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An excerpt from www.HouseOfNames.com archives copyright 2000 - 2017


In ancient Scotland, the ancestors of the Christly family were part of a tribe called the Picts. The name Christly is derived from Christopher or perhaps from Christian.

Christly Early Origins



The surname Christly was first found in Edinburghshire, a former county, now part of the Midlothian council area where they held a family seat at Carvant. By 1296 they had moved northward to Stirlingshire and there is a section of the Stirling Antiquary called "the Christies and their doings." A charter from 1457 granted by the abbot of Lindores mentions John Chrysty as a burgess. Later, John Chryste was listed as burgess of Aberdeen in 1530.

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Christly Spelling Variations


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Christly Spelling Variations



The arts of spelling and translation were yet in their infancies when surnames began, so there are an enormous number of spelling variations of the names in early Scottish records. This is a particular problem with Scottish names because of the numerous times a name might have been loosely translated to English from Gaelic and back. Christly has been spelled Christie, Chrystie, Chrysty, Christy, McChristie, McChristy, Christe, Christi and many more.

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Christly Early History


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Christly Early History



This web page shows only a small excerpt of our Christly research. Another 205 words (15 lines of text) covering the years 189 and are included under the topic Early Christly History in all our PDF Extended History products and printed products wherever possible.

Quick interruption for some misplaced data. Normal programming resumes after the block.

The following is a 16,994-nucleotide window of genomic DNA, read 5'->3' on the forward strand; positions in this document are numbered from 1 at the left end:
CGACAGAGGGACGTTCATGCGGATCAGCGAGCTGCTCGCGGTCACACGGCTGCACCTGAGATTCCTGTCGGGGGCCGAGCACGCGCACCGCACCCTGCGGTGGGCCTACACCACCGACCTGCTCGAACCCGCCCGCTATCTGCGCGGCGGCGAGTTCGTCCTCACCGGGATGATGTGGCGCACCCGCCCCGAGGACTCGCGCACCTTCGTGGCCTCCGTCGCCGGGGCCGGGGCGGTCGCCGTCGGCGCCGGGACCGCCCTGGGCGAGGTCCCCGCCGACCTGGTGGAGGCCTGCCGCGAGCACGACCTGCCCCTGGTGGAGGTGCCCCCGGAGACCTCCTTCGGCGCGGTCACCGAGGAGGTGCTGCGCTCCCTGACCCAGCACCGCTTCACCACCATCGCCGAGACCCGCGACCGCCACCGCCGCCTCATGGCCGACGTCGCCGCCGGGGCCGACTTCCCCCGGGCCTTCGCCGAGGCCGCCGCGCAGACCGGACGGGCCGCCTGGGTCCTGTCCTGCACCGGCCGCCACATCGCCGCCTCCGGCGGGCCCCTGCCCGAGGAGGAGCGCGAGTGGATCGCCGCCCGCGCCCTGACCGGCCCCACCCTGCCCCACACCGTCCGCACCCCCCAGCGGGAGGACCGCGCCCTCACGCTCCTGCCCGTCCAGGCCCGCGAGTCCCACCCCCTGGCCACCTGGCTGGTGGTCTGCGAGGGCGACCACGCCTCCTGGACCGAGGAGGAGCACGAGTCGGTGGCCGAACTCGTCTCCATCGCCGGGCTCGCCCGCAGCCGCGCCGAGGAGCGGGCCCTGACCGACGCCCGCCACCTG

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Christly Early Notables (pre 1700)


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Christly Early Notables (pre 1700)



More information is included under the topic Early Christly Notables in all our PDF Extended History products and printed products wherever possible.

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Christly In Ireland


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Christly In Ireland



Some of the Christly family moved to Ireland, but this topic is not covered in this excerpt. Another 103 words (7 lines of text) about their life in Ireland is included in all our PDF Extended History products and printed products wherever possible.

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The Great Migration


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The Great Migration



This oppression forced many Scots to leave their homelands. Most of these chose North America as their destination. Although the journey left many sick and poor, these immigrants were welcomed the hardy with great opportunity. Many of these settlers stood up for their newfound freedom in the American War of Independence. More recently, Scots abroad have recovered much of their collective heritage through highland games and other patriotic functions and groups. An examination of passenger and immigration lists has located various settlers bearing the name Christly: Agnes Christie settled in Maryland in 1736; Thomas settled in Georgia in 1732; Richard settled in St. Christopher in 1635; Alexander Christy arrived in New York in 1738.